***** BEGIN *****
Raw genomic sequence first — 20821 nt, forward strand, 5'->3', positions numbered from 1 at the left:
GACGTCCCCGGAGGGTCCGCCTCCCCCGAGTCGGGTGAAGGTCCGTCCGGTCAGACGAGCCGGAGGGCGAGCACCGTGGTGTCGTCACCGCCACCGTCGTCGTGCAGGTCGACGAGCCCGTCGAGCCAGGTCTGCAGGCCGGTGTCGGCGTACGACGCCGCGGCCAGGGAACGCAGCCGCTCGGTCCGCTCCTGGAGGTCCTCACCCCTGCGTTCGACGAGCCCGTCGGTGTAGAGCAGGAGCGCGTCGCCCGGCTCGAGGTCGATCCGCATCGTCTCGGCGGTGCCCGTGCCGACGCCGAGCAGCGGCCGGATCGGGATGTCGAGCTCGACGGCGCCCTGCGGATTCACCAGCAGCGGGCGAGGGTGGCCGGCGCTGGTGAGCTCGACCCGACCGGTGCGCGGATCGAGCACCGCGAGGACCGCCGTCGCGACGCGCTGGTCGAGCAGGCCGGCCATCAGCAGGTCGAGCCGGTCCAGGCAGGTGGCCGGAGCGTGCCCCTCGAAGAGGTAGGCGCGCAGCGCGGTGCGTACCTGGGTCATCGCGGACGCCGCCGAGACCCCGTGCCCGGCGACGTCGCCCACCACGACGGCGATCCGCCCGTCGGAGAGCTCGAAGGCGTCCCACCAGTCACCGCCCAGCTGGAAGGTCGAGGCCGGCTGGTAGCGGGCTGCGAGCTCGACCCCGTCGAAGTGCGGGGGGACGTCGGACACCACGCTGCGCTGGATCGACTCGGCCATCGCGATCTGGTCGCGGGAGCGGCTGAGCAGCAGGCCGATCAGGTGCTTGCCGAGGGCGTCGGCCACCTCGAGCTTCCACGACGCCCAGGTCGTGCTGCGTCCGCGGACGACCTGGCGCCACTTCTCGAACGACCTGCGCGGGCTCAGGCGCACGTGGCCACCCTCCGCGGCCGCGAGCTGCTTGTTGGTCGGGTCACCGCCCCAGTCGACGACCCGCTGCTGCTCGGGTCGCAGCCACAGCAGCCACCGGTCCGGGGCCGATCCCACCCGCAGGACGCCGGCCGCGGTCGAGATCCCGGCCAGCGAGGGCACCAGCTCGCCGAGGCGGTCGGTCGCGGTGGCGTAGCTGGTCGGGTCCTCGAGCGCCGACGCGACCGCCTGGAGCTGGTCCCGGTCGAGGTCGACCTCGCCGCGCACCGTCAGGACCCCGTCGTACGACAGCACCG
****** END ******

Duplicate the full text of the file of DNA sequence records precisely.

Raw genomic sequence first — 20821 nt, forward strand, 5'->3', positions numbered from 1 at the left:
GACGTCCCCGGAGGGTCCGCCTCCCCCGAGTCGGGTGAAGGTCCGTCCGGTCAGACGAGCCGGAGGGCGAGCACCGTGGTGTCGTCACCGCCACCGTCGTCGTGCAGGTCGACGAGCCCGTCGAGCCAGGTCTGCAGGCCGGTGTCGGCGTACGACGCCGCGGCCAGGGAACGCAGCCGCTCGGTCCGCTCCTGGAGGTCCTCACCCCTGCGTTCGACGAGCCCGTCGGTGTAGAGCAGGAGCGCGTCGCCCGGCTCGAGGTCGATCCGCATCGTCTCGGCGGTGCCCGTGCCGACGCCGAGCAGCGGCCGGATCGGGATGTCGAGCTCGACGGCGCCCTGCGGATTCACCAGCAGCGGGCGAGGGTGGCCGGCGCTGGTGAGCTCGACCCGACCGGTGCGCGGATCGAGCACCGCGAGGACCGCCGTCGCGACGCGCTGGTCGAGCAGGCCGGCCATCAGCAGGTCGAGCCGGTCCAGGCAGGTGGCCGGAGCGTGCCCCTCGAAGAGGTAGGCGCGCAGCGCGGTGCGTACCTGGGTCATCGCGGACGCCGCCGAGACCCCGTGCCCGGCGACGTCGCCCACCACGACGGCGATCCGCCCGTCGGAGAGCTCGAAGGCGTCCCACCAGTCACCGCCCAGCTGGAAGGTCGAGGCCGGCTGGTAGCGGGCTGCGAGCTCGACCCCGTCGAAGTGCGGGGGGACGTCGGACACCACGCTGCGCTGGATCGACTCGGCCATCGCGATCTGGTCGCGGGAGCGGCTGAGCAGCAGGCCGATCAGGTGCTTGCCGAGGGCGTCGGCCACCTCGAGCTTCCACGACGCCCAGGTCGTGCTGCGTCCGCGGACGACCTGGCGCCACTTCTCGAACGACCTGCGCGGGCTCAGGCGCACGTGGCCACCCTCCGCGGCCGCGAGCTGCTTGTTGGTCGGGTCACCGCCCCAGTCGACGACCCGCTGCTGCTCGGGTCGCAGCCACAGCAGCCACCGGTCCGGGGCCGATCCCACCCGCAGGACGCCGGCCGCGGTCGAGATCCCGGCCAGCGAGGGCACCAGCTCGCCGAGGCGGTCGGTCGCGGTGGCGTAGCTGGTCGGGTCCTCGAGCGCCGACGCGACCGCCTGGAGCTGGTCCCGGTCGAGGTCGACCTCGCCGCGCACCGTCAGGACCCCGTCGTACGACAGCACCG